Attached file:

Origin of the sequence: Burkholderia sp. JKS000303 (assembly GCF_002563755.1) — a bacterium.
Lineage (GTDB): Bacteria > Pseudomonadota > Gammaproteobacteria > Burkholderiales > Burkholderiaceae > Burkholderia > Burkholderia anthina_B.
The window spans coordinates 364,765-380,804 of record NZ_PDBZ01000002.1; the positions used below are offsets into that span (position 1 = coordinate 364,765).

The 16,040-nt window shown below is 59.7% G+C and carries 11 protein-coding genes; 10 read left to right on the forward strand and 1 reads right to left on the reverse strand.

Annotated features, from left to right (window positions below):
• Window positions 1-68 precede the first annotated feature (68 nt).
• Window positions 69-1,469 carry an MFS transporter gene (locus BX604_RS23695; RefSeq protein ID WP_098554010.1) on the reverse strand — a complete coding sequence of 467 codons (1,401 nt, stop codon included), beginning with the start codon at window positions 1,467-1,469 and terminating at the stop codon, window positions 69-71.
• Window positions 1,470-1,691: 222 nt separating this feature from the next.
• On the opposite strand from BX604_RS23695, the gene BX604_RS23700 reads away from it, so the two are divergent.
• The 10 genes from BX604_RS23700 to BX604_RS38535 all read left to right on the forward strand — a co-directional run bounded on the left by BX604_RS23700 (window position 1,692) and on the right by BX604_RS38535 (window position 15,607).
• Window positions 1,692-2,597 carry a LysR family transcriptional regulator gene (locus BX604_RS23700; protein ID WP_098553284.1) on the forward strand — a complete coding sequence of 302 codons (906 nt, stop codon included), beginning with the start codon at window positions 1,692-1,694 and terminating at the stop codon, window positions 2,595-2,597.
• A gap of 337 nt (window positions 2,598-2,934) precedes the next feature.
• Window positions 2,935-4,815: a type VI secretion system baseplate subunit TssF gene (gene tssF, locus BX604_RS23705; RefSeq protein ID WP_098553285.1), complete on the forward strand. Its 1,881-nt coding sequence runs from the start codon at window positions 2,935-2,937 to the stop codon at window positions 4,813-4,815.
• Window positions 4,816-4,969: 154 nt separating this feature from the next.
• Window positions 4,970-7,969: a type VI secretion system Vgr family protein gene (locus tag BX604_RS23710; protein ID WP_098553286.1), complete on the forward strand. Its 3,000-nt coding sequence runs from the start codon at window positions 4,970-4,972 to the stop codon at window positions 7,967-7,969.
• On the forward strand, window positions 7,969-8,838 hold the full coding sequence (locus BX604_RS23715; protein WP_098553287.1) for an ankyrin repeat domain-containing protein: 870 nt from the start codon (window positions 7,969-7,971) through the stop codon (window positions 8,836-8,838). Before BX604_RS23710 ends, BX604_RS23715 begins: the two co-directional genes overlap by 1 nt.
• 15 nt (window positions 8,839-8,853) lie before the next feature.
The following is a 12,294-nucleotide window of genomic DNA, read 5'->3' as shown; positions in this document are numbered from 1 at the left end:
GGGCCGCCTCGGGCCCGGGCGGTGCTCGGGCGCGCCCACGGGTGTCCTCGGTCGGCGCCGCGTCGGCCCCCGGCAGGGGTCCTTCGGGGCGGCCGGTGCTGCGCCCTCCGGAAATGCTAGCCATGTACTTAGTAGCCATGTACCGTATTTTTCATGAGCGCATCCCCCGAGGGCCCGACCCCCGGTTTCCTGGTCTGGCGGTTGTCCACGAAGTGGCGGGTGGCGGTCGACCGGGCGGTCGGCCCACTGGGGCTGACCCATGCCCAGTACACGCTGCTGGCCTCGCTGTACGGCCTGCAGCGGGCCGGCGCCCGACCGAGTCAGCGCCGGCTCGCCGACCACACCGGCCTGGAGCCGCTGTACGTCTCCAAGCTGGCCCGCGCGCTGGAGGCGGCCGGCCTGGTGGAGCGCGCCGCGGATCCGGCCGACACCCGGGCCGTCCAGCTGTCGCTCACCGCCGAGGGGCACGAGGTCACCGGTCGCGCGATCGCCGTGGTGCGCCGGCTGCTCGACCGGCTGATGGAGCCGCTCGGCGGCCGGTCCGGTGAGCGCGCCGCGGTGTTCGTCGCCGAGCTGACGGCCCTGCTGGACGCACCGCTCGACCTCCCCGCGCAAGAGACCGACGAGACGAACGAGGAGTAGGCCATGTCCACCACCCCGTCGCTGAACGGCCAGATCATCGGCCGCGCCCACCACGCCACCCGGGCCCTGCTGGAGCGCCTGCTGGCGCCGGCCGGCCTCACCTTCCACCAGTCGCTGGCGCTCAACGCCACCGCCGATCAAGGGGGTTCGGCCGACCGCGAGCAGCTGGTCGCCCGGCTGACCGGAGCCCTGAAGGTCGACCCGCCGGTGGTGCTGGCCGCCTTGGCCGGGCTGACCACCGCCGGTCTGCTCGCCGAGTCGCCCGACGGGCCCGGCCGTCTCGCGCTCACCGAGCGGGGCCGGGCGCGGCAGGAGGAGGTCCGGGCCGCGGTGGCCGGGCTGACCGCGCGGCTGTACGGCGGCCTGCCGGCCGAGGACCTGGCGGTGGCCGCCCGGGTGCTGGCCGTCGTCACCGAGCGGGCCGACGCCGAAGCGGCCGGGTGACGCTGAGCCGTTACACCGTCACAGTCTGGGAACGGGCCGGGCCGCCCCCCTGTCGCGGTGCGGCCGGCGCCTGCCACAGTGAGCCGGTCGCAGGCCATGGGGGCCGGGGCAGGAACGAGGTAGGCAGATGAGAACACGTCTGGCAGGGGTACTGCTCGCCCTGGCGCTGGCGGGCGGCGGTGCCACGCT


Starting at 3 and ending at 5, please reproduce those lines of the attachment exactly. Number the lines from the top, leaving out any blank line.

The window spans coordinates 364,765-380,804 of record NZ_PDBZ01000002.1; the positions used below are offsets into that span (position 1 = coordinate 364,765).

The 16,040-nt window shown below is 59.7% G+C and carries 11 protein-coding genes; 10 read left to right on the forward strand and 1 reads right to left on the reverse strand.

Annotated features, from left to right (window positions below):